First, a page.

Proton conducting polymer electrolytes have important applications in electrochemical devices such as fuel cells and electrochromic displays. We have prepared anhydrous proton conducting electrolytes composed of mixtures of our "MePEG polymer," a sol-gel based MePEGn polymer, and a MePEGnS[O.sub.3]H acid. Our goal is to gain a fundamental understanding of the mechanism of anhydrous proton conductivity in our MePEG polymer. We have shown that H+ transport is dependant on the volume fraction of polyethylene glycol (PEG) present and that the Grotthus mechanism of H+ transport dominates at low acid concentrations. Here the molar equivalent conductivity of the MePEGnSO3H acid is linearly correlated with the inverse of volume fraction of PEG (Vf,PEG). This indicates that volume fraction of PEG is a strong factor controlling the conductivity in these solutions of acid and polymer. In addition, the dependence on the concentration of PEG supports the Grotthus mechanism of conductivity. Moreover, the lack of a dependence of equivalent conductivity on the size of the MePEGnS[O.sub.3]H acid indicates no contribution from the vehicle mechanism of [H.sup.+] conductivity.
10:45 DIFFUSE REFLECTANCE INFRARED FOURIER TRANSFORM SPECTROMETRY (DRIFTS) ON MINERAL ADDITIONS TO JSC MARS 1 SIMULANT SOIL
Nicholas A. Phillips (1*), Charles Smithhart (1), and Richard Ulrich (2), (1) Delta State University, Cleveland, MS 38733 and (2) University of Arkansas, Fayetteville, AR 72701
Many substances such as hydrates, sulfates, carbonates, and oxides have been discovered to be on Mars either on the surface or in the atmosphere. These minerals indicate that Mars may once have had liquid water on its surface. This experiment is designed to take DRIFTS readings on Mars simulant soil with mineral additions, and it is also designed to determine if DRIFTS is a useful method of identifying elements on the surface of Mars. Minerals were added to the soil in different percentages, and then DRIFTS was used to determine where the functional groups of the mineral additions appeared in the infrared spectra. The minerals added in this experiment included calcite, magnesium sulfate, hematite, and olivine. All of these minerals produced observable peaks in the infrared spectra due to the particular functional group of the mineral, and spectra were collected for all of the mineral additions to the simulant soil. These spectra indicate that DRIFTS would be a useful method of identifying elements on the surface of Mars.
11:00 ELECTRONIC EXCITATION OF TiO IN DIFFUSION FLAME
Chandra M. Pathak, Alcorn State University, Alcorn State, MS 39096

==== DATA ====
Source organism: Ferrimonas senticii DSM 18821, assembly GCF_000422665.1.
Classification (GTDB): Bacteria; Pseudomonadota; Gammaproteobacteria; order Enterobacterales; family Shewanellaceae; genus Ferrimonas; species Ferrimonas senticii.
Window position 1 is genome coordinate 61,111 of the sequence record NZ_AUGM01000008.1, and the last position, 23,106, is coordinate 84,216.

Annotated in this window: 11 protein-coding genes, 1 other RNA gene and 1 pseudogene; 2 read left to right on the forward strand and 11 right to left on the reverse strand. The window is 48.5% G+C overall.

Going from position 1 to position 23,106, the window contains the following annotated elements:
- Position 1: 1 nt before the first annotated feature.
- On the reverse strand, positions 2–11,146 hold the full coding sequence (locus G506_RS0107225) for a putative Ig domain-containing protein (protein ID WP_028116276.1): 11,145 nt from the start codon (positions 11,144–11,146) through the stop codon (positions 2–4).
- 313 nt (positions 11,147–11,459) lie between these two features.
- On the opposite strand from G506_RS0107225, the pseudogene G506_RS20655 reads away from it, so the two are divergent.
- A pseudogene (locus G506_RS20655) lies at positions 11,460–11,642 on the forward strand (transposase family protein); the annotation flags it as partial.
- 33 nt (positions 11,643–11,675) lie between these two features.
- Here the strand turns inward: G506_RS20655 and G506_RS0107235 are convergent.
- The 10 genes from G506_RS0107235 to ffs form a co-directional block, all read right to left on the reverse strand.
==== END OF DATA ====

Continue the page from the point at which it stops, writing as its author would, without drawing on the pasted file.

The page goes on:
Electronic excitation of molecular species such as [C.sub.2], formed in the flame produced by burning butane in air, has been fairly well known. The study of such flames have yielded spectroscopic data of considerable interest and importance involving both the ground state and the upper electronic states of the molecules formed in the flames. The present study was undertaken in the expectation that under appropriate conditions of excitation in a diffusion flame, a diatomic or a tri-atomic species can be formed in an excited state and an electronic transition to a lower state may give rise to a new electronic band system in the molecule formed in the flame. Diffusion flames have in the past given rise to a number of new electronic band systems of several species as a consequence of the highly exothermic elementary reactions occurring in such systems which produce overpopulations of certain excited states, yielding emission that would be unobservable under thermal excitation. Four new electronic band systems were observed in the emission spectrum of a low pressure diffusion flame of Ti[Cl.sub.4] plus oxygen burning in potassium vapor. The new systems, all of which lie in the ultraviolet region, are attributed to TiO. Two of them have also been observed in emission from a Ti[Br.sub.4][O.sub.2]-K flame. One system appears to involve transition to the ground, [X.sup.3][[DELTA].sub.r], state. The lower state of the other three systems seems to be the low-lying singlet state of TiO. The new bands permit two new excited states to be located with some certainty: a triplet state at 32,000 [cm.sup.-1] and a [.sup.1][SIGMA] state at 30,970 [cm.sup.-1].
11:15 THE ACCURATE CALCULATION OF RO-VIBRATIONAL EIGENENERGIES OF HYDROGEN CYANIDE
Joseph Bentley* and Jennifer L. Curry, Delta State University, Cleveland, MS 38733